Reynoldsburg News

Watch DOGS volunteer at elementary school

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Lorrie Cecil/ThisWeekNEWS
David Fiest and his 5-year-old daughter, Madelyn, enjoy donuts as they listen to a presentation during a Donuts with Dad breakfast on Saturday, Sept. 22, at Summit Road Elementary School. This was part of the Watch DOGS (Dads Of Great Students) program which works to get fathers more involved in the school.
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By ThisWeek Community News  • 

Dads are Watch DOGS at Reynoldsburg's Summit Road Elementary School, working to read to students, help with computers or at recess, or even open a stubborn carton of milk at lunchtime.

"I must have opened over 1,000 packets of ketchup, tubes of yogurt, applesauce cups and cartons of milk," parent Paul Sheridan said.

DOGS stands for Dads Of Great Students.

The school kicked off this year's program with a Donuts with Dads breakfast on Saturday, Sept. 22.

"This is an opportunity for dads, grandfathers, stepdads, uncles or any father figure involved in our students' lives to come in and learn about the Watch DOGS program and pick a day or more during the school year to volunteer in classrooms," Sheridan said.

He said there will be another sign-up day for the program in January.

He said more than 100 fathers and father figures are involved in the program this year.

"We are in our second year at Summit," he said. "When the school opened last year, many of the teachers and parents asked if there was going to be a Watch DOGS program, so I volunteered to help kick it off."

Sheridan said he began participating in the program at Taylor Road Elementary School during his son's kindergarten year.

"If you were to count all the in-school hours last year, there were just over 1,100 hours and out of that, we had dads, grandpas and other father figures volunteer for more than 750 of those hours," he said. "That is staggering, if you consider that most fathers will have to take a day off work to do this."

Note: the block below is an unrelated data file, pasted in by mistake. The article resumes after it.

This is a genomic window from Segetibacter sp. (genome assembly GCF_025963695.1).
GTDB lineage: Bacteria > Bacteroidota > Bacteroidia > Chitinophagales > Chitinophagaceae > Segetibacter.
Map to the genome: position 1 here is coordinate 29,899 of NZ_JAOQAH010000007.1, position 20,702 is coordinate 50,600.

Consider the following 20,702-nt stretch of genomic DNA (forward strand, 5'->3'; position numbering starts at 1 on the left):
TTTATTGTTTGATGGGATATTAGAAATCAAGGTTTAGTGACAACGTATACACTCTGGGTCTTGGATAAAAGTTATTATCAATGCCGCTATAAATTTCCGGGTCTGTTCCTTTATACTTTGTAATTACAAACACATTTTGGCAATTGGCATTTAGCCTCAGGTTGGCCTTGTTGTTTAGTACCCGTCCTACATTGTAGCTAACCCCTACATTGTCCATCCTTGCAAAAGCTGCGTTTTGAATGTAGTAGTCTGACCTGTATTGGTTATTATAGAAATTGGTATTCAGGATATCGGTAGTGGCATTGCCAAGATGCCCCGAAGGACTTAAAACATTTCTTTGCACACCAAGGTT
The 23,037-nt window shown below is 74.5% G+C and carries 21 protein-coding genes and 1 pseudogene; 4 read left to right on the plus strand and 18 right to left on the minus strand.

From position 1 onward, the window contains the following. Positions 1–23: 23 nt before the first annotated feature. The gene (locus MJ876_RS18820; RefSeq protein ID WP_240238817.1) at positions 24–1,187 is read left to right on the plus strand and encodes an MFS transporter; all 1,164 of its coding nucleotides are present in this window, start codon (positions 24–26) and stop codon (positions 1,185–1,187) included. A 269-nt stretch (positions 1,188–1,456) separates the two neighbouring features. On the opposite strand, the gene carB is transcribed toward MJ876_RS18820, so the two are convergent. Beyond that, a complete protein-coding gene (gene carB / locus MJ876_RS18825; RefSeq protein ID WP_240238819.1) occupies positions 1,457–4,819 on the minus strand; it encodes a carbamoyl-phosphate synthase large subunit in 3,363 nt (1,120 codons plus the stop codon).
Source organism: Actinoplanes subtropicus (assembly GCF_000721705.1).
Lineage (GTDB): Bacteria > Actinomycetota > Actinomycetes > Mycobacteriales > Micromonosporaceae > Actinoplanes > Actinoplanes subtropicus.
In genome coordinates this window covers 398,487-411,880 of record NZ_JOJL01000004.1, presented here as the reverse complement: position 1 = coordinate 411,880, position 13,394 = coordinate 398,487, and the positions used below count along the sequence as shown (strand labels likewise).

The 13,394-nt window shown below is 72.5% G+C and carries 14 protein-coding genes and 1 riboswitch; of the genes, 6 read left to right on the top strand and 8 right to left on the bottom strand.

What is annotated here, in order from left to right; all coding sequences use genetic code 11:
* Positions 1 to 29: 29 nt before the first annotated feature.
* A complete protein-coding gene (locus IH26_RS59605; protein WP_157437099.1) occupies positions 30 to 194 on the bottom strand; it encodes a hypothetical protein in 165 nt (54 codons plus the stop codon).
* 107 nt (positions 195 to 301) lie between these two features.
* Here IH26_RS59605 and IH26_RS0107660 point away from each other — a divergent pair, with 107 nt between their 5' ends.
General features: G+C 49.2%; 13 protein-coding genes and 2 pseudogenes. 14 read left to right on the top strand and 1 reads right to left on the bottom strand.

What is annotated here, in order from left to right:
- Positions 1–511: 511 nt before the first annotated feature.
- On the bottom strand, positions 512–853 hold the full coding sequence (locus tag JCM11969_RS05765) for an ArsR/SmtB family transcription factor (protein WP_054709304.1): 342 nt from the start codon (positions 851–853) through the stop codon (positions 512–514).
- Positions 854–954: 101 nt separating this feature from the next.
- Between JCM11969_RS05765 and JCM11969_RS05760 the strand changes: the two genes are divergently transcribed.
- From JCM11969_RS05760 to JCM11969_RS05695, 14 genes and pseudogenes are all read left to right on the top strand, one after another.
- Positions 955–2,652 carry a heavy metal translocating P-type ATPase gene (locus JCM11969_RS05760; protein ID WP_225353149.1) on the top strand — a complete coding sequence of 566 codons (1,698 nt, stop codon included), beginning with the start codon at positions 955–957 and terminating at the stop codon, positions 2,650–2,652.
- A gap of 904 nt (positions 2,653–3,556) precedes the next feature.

Sheridan said that at the beginning of each school day, a dad volunteer is introduced during the morning announcements and the dad and his child go to the office to have their photo taken.

"We put the pictures up on the wall on our Watch DOGS Hall of Fame board all year for everyone to see," he said.

He said the dads come in for a day or half day and are "an extra set of eyes, ears and hands around the school" and "a positive, strong, role model for students."

"There is never a shortage of things to do," he said.

Sheridan said he enjoys being recognized by students when he is at the grocery store or other places, where a couple of kids might yell, "Hey, Watchdog Dad!"

"It's pretty much go, go, go all day long at the school," he said. "I finish the day just beat, but always feeling a sense of accomplishment. The kids love having us there. My kids are always asking when I am going to be a Watchdog again.

"I enjoy watching my own kids interact with their friends and with their teachers," he said. "I also enjoy getting to know the teachers and all the staff better."

He said another high point is standing at the front door of the school and "getting 100 high-fives as a grade comes in from recess."

"I feel that sting for awhile afterward, too," he said. "It is just a very rewarding feeling at the end of the day to know I've helped make a difference, even a very small difference, in a student's or teacher's day at school."

Watch DOGS is a national program, created by the National Center for Fathering, with active programs in at least 41 states.

"If it was up to me, I would have a Watch DOGS program in every school in the district, K-12," Sheridan said. "The benefits to the students, the families and the teachers just can't be measured."

Information about the program is available online at fathers.com/watchdogs.

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